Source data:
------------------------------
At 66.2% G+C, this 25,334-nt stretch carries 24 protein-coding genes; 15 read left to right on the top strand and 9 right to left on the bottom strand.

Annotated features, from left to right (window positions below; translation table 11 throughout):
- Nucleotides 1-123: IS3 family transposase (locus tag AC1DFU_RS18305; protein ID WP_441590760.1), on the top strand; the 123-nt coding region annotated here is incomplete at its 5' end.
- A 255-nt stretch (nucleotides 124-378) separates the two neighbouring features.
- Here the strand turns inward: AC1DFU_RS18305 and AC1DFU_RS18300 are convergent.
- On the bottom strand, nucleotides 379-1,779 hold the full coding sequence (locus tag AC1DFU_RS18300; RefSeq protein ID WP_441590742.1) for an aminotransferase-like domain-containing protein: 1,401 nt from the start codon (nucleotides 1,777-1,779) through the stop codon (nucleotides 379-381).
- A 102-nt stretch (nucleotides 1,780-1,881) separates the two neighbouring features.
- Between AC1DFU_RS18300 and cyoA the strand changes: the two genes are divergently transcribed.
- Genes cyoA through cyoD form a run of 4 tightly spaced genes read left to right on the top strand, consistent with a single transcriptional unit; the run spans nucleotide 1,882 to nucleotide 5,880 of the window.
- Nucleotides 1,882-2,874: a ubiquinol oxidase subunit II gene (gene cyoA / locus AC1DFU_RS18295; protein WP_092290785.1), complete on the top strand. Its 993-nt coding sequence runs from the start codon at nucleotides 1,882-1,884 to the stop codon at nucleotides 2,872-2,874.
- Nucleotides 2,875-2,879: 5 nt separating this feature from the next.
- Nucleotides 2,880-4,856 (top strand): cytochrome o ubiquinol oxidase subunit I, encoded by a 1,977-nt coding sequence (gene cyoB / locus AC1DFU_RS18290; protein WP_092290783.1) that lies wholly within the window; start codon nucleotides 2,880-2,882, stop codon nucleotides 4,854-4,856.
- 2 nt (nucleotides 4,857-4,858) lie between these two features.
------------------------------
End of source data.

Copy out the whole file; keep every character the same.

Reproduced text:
At 66.2% G+C, this 25,334-nt stretch carries 24 protein-coding genes; 15 read left to right on the top strand and 9 right to left on the bottom strand.

Annotated features, from left to right (window positions below; translation table 11 throughout):
- Nucleotides 1-123: IS3 family transposase (locus tag AC1DFU_RS18305; protein ID WP_441590760.1), on the top strand; the 123-nt coding region annotated here is incomplete at its 5' end.
- A 255-nt stretch (nucleotides 124-378) separates the two neighbouring features.
- Here the strand turns inward: AC1DFU_RS18305 and AC1DFU_RS18300 are convergent.
- On the bottom strand, nucleotides 379-1,779 hold the full coding sequence (locus tag AC1DFU_RS18300; RefSeq protein ID WP_441590742.1) for an aminotransferase-like domain-containing protein: 1,401 nt from the start codon (nucleotides 1,777-1,779) through the stop codon (nucleotides 379-381).
- A 102-nt stretch (nucleotides 1,780-1,881) separates the two neighbouring features.
- Between AC1DFU_RS18300 and cyoA the strand changes: the two genes are divergently transcribed.
- Genes cyoA through cyoD form a run of 4 tightly spaced genes read left to right on the top strand, consistent with a single transcriptional unit; the run spans nucleotide 1,882 to nucleotide 5,880 of the window.
- Nucleotides 1,882-2,874: a ubiquinol oxidase subunit II gene (gene cyoA / locus AC1DFU_RS18295; protein WP_092290785.1), complete on the top strand. Its 993-nt coding sequence runs from the start codon at nucleotides 1,882-1,884 to the stop codon at nucleotides 2,872-2,874.
- Nucleotides 2,875-2,879: 5 nt separating this feature from the next.
- Nucleotides 2,880-4,856 (top strand): cytochrome o ubiquinol oxidase subunit I, encoded by a 1,977-nt coding sequence (gene cyoB / locus AC1DFU_RS18290; protein WP_092290783.1) that lies wholly within the window; start codon nucleotides 2,880-2,882, stop codon nucleotides 4,854-4,856.
- 2 nt (nucleotides 4,857-4,858) lie between these two features.